As Salon reported Tuesday, alongside major coordinated relief efforts by the Red Cross to meet emergency needs after Hurricane Sandy, Occupy networks around New York are connecting to provide non-emergency aid to storm-struck areas.
Since the setup of the "Occupy Sandy Relief NYC" Facebook page (which has accrued over 2,000 "likes") and the proliferation of the Twitter hashtag #SandyAid to spread information, on-the-ground work has begun. OWS has teamed up with environmental group 350.org (responsible for the Times Square "end climate silence" demo on Sunday) and disaster relief platform Recovers.org to coordinate efforts. They have established drop-off points throughout Brooklyn to collect items including clothes, candles, flashlights, batteries, water and food. The volunteers started in Manhattan's blacked-out Lower East side and have been moving through New York's five boroughs.
As Allison Kilkenny noted on her Nation blog:
OWS has called on anyone with “experience in or tools for medical and psychological services, electrician work, plumbing, construction, financial or legal services, debris and tree removal, childcare, transportation, senior services or language skills” to sign up at one of three current sites in the Lower East Side in Manhattan, Red Hook in Brooklyn and Astoria in Queens—all of which are along the waterfront and experienced flooding.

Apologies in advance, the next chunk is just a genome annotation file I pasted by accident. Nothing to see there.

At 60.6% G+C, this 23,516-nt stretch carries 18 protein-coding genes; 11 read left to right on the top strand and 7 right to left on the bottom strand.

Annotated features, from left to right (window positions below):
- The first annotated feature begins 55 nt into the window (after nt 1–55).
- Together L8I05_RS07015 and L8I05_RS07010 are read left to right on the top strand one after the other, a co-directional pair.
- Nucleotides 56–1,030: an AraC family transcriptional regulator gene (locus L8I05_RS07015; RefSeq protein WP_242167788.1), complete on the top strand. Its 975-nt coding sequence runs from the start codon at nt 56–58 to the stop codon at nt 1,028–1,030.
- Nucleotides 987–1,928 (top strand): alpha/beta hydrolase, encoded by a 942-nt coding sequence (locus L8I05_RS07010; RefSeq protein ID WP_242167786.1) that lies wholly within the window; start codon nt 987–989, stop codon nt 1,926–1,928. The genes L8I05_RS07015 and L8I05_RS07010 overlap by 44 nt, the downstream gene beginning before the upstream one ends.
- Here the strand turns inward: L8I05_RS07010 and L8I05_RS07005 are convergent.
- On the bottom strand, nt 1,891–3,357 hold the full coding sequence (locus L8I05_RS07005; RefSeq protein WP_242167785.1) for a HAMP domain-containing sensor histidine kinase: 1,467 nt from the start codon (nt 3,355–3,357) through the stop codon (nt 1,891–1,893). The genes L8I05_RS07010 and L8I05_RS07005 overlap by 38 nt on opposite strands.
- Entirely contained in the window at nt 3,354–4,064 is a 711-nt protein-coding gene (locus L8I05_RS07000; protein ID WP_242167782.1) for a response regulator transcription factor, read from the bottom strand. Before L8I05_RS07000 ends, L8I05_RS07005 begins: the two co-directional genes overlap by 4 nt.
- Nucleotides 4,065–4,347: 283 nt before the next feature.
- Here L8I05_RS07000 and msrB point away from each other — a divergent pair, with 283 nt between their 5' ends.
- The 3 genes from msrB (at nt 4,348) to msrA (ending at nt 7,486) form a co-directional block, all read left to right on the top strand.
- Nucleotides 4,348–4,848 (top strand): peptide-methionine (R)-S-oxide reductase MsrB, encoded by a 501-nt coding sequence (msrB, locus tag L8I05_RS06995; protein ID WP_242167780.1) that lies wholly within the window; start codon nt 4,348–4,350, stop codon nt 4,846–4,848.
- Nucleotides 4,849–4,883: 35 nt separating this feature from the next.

On Halloween, a few dozen autonomous Sandy relief volunteers also organized a Brooklyn-based "Trick-or-Aid" event, going from house-to-house in areas saved from Sandy's destruction to collect relief items for those worse hit. "Tons of people gave their time and energy and supplies without even thinking about it," noted one trick-or-aider on the event's wall. As of Thursday -- with social media sites as their organizing platform -- Occupy Sandy relief participants are seeking ways to deliver much-needed aid to the Rockaway Peninsula, cut off from the rest of New York and devastated by flooding and fires.
Occupy Sandy Relief is by no means the first mutual aid network with anarchist underpinnings to step up during a disaster. Following Hurricane Katrina, the Common Ground collective -- which was founded by a former Black Panther -- stepped in to provide free food, medical supplies and volunteer help as government aid and mainstream charities fell short.